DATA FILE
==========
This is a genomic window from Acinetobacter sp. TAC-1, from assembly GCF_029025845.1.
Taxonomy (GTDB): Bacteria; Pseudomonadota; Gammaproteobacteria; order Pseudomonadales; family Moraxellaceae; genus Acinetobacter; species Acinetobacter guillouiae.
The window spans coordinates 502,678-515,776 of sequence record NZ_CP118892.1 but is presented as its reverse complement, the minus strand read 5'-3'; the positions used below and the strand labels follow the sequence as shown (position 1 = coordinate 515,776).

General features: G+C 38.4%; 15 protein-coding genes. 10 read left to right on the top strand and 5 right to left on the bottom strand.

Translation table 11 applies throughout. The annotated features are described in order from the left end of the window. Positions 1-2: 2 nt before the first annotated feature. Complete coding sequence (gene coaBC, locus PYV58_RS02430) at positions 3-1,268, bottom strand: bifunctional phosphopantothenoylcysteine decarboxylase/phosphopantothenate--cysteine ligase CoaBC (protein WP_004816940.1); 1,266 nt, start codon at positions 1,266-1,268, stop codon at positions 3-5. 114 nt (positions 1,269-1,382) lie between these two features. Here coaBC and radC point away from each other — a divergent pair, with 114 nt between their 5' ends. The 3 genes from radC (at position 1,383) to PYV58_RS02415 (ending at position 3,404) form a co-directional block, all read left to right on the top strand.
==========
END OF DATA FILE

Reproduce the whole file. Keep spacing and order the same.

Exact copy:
This is a genomic window from Acinetobacter sp. TAC-1, from assembly GCF_029025845.1.
Taxonomy (GTDB): Bacteria; Pseudomonadota; Gammaproteobacteria; order Pseudomonadales; family Moraxellaceae; genus Acinetobacter; species Acinetobacter guillouiae.
The window spans coordinates 502,678-515,776 of sequence record NZ_CP118892.1 but is presented as its reverse complement, the minus strand read 5'-3'; the positions used below and the strand labels follow the sequence as shown (position 1 = coordinate 515,776).

General features: G+C 38.4%; 15 protein-coding genes. 10 read left to right on the top strand and 5 right to left on the bottom strand.

Translation table 11 applies throughout. The annotated features are described in order from the left end of the window. Positions 1-2: 2 nt before the first annotated feature. Complete coding sequence (gene coaBC, locus PYV58_RS02430) at positions 3-1,268, bottom strand: bifunctional phosphopantothenoylcysteine decarboxylase/phosphopantothenate--cysteine ligase CoaBC (protein WP_004816940.1); 1,266 nt, start codon at positions 1,266-1,268, stop codon at positions 3-5. 114 nt (positions 1,269-1,382) lie between these two features. Here coaBC and radC point away from each other — a divergent pair, with 114 nt between their 5' ends. The 3 genes from radC (at position 1,383) to PYV58_RS02415 (ending at position 3,404) form a co-directional block, all read left to right on the top strand.